No Limit to Kuroda’s Monetary Easing?

Bank of Japan governor Haruhiko Kuroda two weeks ago stated that there is no limit to the Bank of Japan’s monetary easing measures. “There aren’t any such things as a quantitative limit or anything, any numbers we can’t overcome,” he was reported to have said. Kuroda must apparently adhere to the Weimar School of Economics or perhaps its more recent neo-Weimarian offshoot, the Zimbabwean School of Economics. Can Kuroda actually believe that there is no limit to what the Bank of Japan can do?

Central Banks, Fiat Money, and Barter

There have been many monetary cranks over the course of the centuries who have thought that creating more money would benefit society, and have sought to do so by creating money backed by assets. John Law’s Mississippi Bubble and its creation of money backed by land is one prominent example, and despite his failures such movements towards asset-backed money backed by real estate, copyrights, and other tangible or intangible assets still exist today. While the faults with such schemes are readily apparent to Austrians, they stem from a well-meaning desire that money should be backed by something of value.

Gold and silver coins used to be used as the currency of everyday transactions but they were replaced by banknotes, those being easier to handle and exchange. Banknotes were promised to be exchangeable for gold and silver, but banks and later central banks started to create more notes than they had gold or silver backing. Eventually the promise of exchange for gold and silver went by the boards and we were left with what we have today, a system of unbacked paper fiat money that can be printed ad infinitum. The only reason this fiat paper money has any value is because enough people trust that the government will not erode its value too much and because they believe that enough other people will accept it in exchange for goods that they will be able to use it to make purchases with it. If that trust ever erodes, however, all bets are off.

Patrick Byrne and the Blockchain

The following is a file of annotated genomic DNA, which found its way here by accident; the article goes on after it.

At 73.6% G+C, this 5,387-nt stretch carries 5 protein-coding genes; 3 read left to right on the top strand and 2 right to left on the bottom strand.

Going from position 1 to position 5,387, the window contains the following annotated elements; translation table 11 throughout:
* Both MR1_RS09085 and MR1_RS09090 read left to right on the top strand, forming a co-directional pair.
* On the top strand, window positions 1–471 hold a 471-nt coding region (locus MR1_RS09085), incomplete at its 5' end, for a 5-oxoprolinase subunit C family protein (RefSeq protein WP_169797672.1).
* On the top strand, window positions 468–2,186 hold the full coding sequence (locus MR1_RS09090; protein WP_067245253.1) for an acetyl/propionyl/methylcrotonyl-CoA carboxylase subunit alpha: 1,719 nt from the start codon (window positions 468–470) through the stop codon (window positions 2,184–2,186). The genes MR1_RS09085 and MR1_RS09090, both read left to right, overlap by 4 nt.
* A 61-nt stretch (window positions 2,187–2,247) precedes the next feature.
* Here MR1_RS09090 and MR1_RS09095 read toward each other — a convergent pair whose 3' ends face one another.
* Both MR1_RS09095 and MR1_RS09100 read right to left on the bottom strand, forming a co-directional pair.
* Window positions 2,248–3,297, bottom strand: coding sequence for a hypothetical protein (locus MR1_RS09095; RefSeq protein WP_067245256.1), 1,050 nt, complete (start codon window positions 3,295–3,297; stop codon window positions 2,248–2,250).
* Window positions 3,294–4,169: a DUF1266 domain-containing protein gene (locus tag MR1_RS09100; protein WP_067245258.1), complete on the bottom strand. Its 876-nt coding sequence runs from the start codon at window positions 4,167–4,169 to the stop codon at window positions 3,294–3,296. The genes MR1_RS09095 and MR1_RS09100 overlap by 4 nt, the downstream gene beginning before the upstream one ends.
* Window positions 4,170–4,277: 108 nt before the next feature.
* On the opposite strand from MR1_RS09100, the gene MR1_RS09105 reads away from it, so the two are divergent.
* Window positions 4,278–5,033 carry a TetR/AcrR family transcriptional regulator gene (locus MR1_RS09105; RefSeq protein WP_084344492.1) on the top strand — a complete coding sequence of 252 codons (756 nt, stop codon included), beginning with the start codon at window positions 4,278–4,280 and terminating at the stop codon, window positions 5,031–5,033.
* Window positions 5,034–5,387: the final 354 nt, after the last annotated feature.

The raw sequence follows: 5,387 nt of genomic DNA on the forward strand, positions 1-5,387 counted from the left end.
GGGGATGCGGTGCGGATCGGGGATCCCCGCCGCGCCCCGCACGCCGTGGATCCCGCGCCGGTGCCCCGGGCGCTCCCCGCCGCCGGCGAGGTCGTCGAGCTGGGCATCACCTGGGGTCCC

The Cato Institute yesterday held a cryptocurrency conference whose keynote speaker was Patrick Byrne, the CEO of His speech came in the wake of his announcement that he is stepping down as CEO for an indefinite leave of absence due to health reasons. Byrne looked a little disheveled, had a noticeable cough at times, and mentioned that this speech marked the end of his professional career. It would be a shame, because his talk focused on settlement systems, an important aspect of any sort of trading. It isn’t the sexiest topic, but it has relevance to money and banking.

Sound Money and Fiscal Policy

The week before last marked my first time attending the Austrian Economics Research Conference, an annual meeting of economists of the Austrian School hosted by the Ludwig von Mises Institute in Auburn, AL. While many of the presentations were interesting, one that I found particularly helpful was that by Patrick Barron of the University of Iowa. What was especially useful was how he tied together monetary and fiscal policy. The connection between the two might seem self-evident to many Austrians, but it wouldn’t seem self-evident to the man on the street. Yet by tying the two together it should be possible to bring more people to support sound money.

India’s Gold Monetization Scheme Continues to Falter



Remember India’s gold monetization scheme, the one that tried to get Indian temples and other goldholders to turn over their gold to the government in exchange for regular interest payments? The scheme was so poorly constructed that in the first month only about 30 kilograms out of an estimated 20,000 tonnes of gold was turned over to the government. Then the Indian government threatened direct intervention if it failed to entice temples into turning over their gold hoards. And just a month ago the Indian government decided to reintroduce an excise tax on gold imports in order to stifle gold imports, resulting in a strike by Indian jewellers. So what is the Indian government doing now? It is promising medium- and long-term gold depositors that they can receive their deposits paid back in gold, whereas before they would only be paid back in rupees. Interest payments will still be paid in cash, while receiving gold deposits back at the end of the term will incur a 0.2 percent fee on the value of the gold. Will this be enough to entice India’s temples to deposit their gold with the government?